Berry Gordy sounds really hesitant and uncomfortable reading this stuff. Supposedly, Berry had trouble reading throughout his life, and remained self-conscious about it – he certainly doesn’t sound very much at ease here, but it’s fascinating to hear a contemporary “interview” like this.
[MUSIC: The Miracles, I Gotta Dance To Keep From Crying] – (specifically the “swingers and friends” bit)
SMOKEY ROBINSON: “Hi there, swingers and friends. This is Bill “Smokey” Robinson of the Miracles, extending our greeting to all the Tamla Motown fans in England. We’re looking forward to coming over and seeing you very soon.”
[MUSIC: Stevie Wonder: I Call It Pretty Music But The Old People Call It The Blues (Part 1)] – not Fingertips, weirdly, in light of the message!)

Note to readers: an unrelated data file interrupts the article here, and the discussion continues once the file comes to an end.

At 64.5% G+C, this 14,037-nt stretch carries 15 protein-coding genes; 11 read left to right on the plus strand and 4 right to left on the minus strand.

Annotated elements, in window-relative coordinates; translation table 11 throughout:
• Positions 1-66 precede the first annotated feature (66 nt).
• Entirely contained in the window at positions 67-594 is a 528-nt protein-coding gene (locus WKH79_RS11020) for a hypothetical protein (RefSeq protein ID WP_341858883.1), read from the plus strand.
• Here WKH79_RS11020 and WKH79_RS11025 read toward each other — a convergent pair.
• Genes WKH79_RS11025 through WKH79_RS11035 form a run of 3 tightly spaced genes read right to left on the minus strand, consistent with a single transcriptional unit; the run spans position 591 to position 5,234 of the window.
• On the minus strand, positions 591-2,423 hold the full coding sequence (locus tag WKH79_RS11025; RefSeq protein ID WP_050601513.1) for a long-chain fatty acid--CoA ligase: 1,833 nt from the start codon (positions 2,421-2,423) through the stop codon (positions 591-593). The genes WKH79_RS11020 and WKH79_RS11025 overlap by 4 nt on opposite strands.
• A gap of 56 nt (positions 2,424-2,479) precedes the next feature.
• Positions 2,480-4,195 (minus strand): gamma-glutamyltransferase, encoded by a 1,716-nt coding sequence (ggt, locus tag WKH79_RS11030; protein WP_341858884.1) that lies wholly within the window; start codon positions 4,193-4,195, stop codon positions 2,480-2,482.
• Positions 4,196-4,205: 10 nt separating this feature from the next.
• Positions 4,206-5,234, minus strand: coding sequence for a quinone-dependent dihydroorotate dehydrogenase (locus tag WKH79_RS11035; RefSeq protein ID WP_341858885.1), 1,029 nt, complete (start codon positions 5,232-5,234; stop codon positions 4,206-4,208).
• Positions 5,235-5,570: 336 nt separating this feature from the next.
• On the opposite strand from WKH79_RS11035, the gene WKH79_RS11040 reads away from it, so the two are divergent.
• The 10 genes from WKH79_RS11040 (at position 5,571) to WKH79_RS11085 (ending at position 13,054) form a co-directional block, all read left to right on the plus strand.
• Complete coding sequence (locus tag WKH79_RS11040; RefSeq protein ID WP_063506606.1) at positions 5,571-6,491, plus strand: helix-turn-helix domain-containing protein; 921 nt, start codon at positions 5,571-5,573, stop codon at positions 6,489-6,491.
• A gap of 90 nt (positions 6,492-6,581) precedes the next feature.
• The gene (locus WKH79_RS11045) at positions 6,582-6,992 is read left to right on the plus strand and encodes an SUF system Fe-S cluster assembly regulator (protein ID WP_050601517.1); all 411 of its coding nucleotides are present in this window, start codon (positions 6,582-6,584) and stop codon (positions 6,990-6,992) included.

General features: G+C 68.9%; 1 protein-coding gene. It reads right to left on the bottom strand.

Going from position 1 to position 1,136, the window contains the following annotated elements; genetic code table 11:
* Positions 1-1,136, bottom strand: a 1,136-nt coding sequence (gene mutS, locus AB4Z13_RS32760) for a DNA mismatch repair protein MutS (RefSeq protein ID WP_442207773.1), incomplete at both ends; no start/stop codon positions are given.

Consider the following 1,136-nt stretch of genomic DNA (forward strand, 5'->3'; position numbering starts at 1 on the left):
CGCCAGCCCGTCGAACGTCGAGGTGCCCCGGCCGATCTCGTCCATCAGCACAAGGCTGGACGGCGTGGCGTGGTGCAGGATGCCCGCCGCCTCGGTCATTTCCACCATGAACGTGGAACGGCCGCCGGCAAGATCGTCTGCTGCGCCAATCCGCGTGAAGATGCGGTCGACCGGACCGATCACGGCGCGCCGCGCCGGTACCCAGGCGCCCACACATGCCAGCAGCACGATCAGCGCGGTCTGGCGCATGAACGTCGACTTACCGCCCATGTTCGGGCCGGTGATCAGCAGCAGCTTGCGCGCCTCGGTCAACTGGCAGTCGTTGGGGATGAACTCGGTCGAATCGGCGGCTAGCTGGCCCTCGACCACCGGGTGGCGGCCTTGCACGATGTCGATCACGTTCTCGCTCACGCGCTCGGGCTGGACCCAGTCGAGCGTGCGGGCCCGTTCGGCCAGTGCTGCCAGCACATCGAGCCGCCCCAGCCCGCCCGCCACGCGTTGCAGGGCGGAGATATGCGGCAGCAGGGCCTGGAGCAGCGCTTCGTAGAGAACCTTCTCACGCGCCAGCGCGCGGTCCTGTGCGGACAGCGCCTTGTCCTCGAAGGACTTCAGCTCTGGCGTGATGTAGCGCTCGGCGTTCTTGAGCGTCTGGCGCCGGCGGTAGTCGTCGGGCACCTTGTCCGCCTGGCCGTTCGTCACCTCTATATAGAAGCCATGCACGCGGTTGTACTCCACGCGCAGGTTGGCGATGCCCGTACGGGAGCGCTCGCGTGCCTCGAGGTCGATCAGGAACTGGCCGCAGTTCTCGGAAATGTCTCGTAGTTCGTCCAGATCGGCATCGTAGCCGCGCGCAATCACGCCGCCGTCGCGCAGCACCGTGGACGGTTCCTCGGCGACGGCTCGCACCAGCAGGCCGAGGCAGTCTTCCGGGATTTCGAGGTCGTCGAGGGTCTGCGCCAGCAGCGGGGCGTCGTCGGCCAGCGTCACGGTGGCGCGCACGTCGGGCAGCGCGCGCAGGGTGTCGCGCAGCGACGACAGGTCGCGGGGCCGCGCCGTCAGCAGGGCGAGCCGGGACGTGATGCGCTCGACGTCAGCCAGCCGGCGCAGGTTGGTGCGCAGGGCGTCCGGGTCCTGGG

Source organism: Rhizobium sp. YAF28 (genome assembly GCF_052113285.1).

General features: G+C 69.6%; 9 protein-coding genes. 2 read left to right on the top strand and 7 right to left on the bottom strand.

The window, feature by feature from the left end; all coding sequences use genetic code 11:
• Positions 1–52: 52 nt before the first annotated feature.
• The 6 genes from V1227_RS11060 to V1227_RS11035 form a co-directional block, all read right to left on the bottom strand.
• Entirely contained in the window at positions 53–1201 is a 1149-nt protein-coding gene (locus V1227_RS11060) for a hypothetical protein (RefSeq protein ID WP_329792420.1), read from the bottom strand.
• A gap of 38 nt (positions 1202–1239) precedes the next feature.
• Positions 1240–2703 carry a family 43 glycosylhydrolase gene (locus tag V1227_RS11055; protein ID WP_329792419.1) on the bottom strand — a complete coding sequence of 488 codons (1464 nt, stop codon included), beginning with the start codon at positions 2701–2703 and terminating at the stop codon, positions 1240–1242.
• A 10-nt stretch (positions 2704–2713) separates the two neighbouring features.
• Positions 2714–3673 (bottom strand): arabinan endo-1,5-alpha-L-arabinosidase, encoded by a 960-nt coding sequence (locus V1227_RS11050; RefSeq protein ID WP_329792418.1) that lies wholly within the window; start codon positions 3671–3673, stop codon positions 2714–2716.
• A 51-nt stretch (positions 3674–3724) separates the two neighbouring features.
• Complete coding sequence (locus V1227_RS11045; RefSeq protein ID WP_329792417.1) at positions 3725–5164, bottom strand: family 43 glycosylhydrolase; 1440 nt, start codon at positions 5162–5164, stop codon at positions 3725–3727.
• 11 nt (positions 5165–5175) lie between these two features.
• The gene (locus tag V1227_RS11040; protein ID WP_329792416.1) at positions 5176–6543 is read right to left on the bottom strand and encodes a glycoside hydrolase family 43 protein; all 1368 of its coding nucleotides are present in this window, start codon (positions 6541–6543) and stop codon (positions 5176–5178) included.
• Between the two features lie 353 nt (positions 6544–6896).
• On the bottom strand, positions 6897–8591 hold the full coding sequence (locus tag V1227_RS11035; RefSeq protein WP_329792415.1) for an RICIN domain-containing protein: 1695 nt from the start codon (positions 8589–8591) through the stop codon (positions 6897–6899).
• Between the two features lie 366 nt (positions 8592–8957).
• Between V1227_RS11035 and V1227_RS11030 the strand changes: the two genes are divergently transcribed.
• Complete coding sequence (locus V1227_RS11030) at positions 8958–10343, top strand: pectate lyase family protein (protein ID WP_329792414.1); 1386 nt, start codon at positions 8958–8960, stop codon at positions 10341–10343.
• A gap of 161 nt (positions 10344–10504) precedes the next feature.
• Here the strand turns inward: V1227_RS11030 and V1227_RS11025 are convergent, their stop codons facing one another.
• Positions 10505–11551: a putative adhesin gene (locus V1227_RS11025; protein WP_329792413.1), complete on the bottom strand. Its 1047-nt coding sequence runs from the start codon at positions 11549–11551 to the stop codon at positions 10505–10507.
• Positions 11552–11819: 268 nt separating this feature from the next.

STEVIE WONDER: “Hi, this is Stevie Wonder, and I’d like to thank all of my fans for buying my records over in Great Britain, and when I was there I’d have to say I enjoyed it being there very much, and I’d like to thank very definitely all of my fan-members in the Tamla Motown Appreciation Society. I’d like to say, until I come over there, I just wanna hear everybody to keep on saying YEAH!”
Note he doesn’t say “Little” Stevie. Just as well, as his voice is clearly mid-break here – no longer the kiddie artist who cut the track which plays in the background.
[MUSIC: Marvin Gaye: Can I Get A Witness]